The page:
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GCC investors can make money in Starmer’s Britain

Keir Starmer, leader of Britain's Labour party, reacts as he speaks at a reception to celebrate his win in the election, at Tate Modern, in London, Britain, July 5, 2024. TPX IMAGES OF THE DAY Reuters/Suzanne Plunkett
Sir Keir Starmer, leader of Britain's Labour party, speaks at a reception to celebrate his win in the general election at the Tate Modern in London

Labour’s historic win on election day has reinforced the bullish case for investing in UK assets. 

Sir Keir Starmer promises to bring fiscal discipline to the UK at a time when its $3 trillion economy is just emerging from a technical recession, exports are rising and inflation has fallen sharply from its 11 percent post-pandemic high to 2 percent. 

Sterling money market futures now price in two Bank of England rate cuts before the end of the year. 

The restoration of political stability in Westminster alone is a tailwind, since the 14-year Tory tenure in Downing Street imposed a steep risk premium on UK assets as it coincided with austerity policies, the Brexit vote, the Scottish independence referendum, bitter negotiations with the EU and, above all, the sterling/gilt crash after Liz Truss’s catastrophic mini-budget in 2022

The Labour win also coincides with a political crisis in France and a steep rise in US election uncertainty after President Joe Biden’s dismal performance in the CNN debate.

British assets which are unloved and under-owned in most fund manager portfolios now appear attractive, as the new government stresses fiscal caution, a focus on wealth creation, a 2.5 percent GDP growth target and better relations with the EU. 

The new chancellor, Rachel Reeves, is also a former Bank of England economist, and Labour’s leading exponent of economic policy orthodoxy, after Starmer repudiated Jeremy Corbyn’s interventionist, tax and spend socialist agenda.

2024 is not a replay of Blair’s 1997 Cool Britannia rally, but GCC investors can make money across major UK asset classes.

In foreign exchange, sterling is undervalued against the euro at 0.84p and could well appreciate to 0.79p-0.80p as France’s political gridlock and public finance nightmare take its toll on the euro. 

In global debt markets, UK gilts have compelling relative value, with the yield on the 10-year note at 4.2 percent, inflation at only 2 percent and the prospects of two 0.25-point base rate cuts in 2024.

The spike in French government debt yields at a time when the volatility on sterling debt has hit new lows suggests that global investors value Starmer’s tilt to stability and fiscal caution.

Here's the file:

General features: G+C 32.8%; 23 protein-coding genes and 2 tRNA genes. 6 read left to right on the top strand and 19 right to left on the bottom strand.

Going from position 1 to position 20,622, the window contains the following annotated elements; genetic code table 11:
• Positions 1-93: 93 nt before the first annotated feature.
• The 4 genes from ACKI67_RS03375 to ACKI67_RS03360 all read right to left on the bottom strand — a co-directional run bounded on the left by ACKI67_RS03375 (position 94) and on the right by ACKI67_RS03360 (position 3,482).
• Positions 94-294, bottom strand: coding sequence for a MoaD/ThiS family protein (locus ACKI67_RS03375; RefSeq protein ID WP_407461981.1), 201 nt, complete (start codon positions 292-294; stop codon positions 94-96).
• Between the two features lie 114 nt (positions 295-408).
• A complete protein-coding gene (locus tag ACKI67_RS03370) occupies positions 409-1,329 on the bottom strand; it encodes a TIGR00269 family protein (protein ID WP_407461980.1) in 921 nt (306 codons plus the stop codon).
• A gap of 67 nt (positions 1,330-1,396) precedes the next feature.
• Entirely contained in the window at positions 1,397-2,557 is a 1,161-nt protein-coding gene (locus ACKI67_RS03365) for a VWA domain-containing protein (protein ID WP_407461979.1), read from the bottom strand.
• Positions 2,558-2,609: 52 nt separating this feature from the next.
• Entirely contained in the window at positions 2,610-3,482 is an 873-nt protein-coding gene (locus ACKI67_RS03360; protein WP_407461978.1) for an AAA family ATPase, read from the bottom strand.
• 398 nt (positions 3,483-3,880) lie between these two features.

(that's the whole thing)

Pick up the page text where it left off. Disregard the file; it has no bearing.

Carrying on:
In equities, the Bank of America’s monthly survey of fund managers in June revealed that global investors preferred the UK and Spain over the rest of Europe’s bourses.

It is no coincidence that the FTSE 100 index was up a full 1 percent to 8,250 on election day. Here too, UK equities are undervalued relative to their improving economic growth and corporate earnings prospects. Labour’s likely windfall tax on energy makes me avoid North Sea oil and gas producers.

Alamy via Reuters
As the Bank of England pivots to easy money, banks and utilities are also winners

Starmer’s promise to construct 1.5 million affordable homes in the next five years, while ambitious, provides bullish ballast for UK housebuilder shares.

Banks and utilities are also winners, as the Old Lady of Threadneedle Street pivots to easy money at a time when British households and corporate savings exceed £350 billion.

Chancellor Reeves is Labour’s ideal ambassador to the grandees of the City of London, and macro stars are aligned for a sustainable rally in British equities.

Political stability, higher economic growth, 3 percent wage growth and pre-pandemic levels of housing affordability also suggests that UK home prices are undervalued. 

Bullish financial markets in the UK will boost investor confidence in the property sector as mortgage rates decline in the next six months.

The uptick in mortgage approvals in June reflects a shift in psychology, as well as the financial firepower in UK household balance sheets. Five-year fixed-rate UK mortgages could well decline to 4 percent by early 2025.

Starmer’s promise to boost home construction must overcome the Gordian knot of planning regulation, but rising rental yields, as well as a supply deficit, will anchor home values.

It is not all positive, however.

Labour cannot meet its admittedly modest spending targets without new sources of tax revenue, so some GCC investors may be hit by higher property taxes on mansions and luxury second homes, as non-domiciled investors and offshore trusts are an obvious target in the autumn budget.

Hedge fund and private equity multi-millionaires in the City will be negatively affected by a change in the tax laws on carried interest.

Yet this is the silver lining for the UAE, the preferred destination for most of the 9,600 high-net-worth Britons expected to migrate out of the sceptred isle in the next year, more than any country in the world except Xi Jinping’s China. 

Dubai’s DIFC and Abu Dhabi’s ADGM message to Starmer is thus: “Marhaba” – welcome!

Matein Khalid is the chief investment officer in the private office of Abdulla Saeed Al Naboodah and the CEO designate of a venture capital firm. He is also an adjunct professor of real estate investing and banking at the American University of Sharjah

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